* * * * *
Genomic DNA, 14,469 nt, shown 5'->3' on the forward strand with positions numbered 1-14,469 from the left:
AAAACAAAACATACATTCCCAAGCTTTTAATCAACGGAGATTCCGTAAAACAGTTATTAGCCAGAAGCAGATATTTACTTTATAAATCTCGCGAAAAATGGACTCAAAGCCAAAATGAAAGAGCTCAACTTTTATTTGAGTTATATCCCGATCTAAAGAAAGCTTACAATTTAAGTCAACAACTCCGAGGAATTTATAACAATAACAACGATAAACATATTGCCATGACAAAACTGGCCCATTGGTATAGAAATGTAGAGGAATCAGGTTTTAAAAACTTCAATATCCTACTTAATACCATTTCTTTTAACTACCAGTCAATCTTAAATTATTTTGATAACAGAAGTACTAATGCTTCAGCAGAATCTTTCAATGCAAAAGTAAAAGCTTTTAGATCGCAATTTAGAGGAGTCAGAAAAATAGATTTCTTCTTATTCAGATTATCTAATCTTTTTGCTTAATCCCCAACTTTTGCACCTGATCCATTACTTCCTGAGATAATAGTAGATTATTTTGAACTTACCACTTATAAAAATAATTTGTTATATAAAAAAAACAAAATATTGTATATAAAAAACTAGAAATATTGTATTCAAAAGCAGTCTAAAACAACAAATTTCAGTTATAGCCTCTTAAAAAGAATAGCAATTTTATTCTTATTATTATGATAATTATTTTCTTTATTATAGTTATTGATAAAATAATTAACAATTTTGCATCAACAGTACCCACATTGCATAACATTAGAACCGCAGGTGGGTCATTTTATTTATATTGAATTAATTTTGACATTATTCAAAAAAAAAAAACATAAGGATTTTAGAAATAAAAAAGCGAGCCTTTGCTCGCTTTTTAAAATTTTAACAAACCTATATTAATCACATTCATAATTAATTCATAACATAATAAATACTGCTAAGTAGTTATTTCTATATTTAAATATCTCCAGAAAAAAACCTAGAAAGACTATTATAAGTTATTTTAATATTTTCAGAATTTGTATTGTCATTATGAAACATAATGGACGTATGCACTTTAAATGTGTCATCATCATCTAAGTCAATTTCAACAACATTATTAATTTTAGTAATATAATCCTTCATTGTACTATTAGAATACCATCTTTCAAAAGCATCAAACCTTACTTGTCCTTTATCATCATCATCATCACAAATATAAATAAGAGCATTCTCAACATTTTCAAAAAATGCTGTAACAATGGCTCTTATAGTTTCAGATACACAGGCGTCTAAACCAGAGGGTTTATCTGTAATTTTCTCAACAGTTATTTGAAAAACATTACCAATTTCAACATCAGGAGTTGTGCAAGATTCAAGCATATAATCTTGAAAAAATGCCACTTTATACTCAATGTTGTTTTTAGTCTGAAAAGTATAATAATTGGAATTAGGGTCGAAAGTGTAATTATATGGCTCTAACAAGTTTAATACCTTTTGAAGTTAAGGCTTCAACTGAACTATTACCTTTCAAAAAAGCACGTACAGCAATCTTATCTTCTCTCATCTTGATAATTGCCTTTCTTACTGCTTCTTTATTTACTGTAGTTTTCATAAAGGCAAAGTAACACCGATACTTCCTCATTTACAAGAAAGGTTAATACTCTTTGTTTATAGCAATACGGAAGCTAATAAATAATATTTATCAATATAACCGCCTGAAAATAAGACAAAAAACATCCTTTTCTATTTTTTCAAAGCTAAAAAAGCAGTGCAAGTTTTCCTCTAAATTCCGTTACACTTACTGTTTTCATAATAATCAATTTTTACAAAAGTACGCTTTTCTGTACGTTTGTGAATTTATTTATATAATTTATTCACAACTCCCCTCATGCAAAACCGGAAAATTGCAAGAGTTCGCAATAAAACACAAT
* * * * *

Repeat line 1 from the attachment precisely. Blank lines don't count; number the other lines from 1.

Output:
Genomic DNA, 14,469 nt, shown 5'->3' on the forward strand with positions numbered 1-14,469 from the left: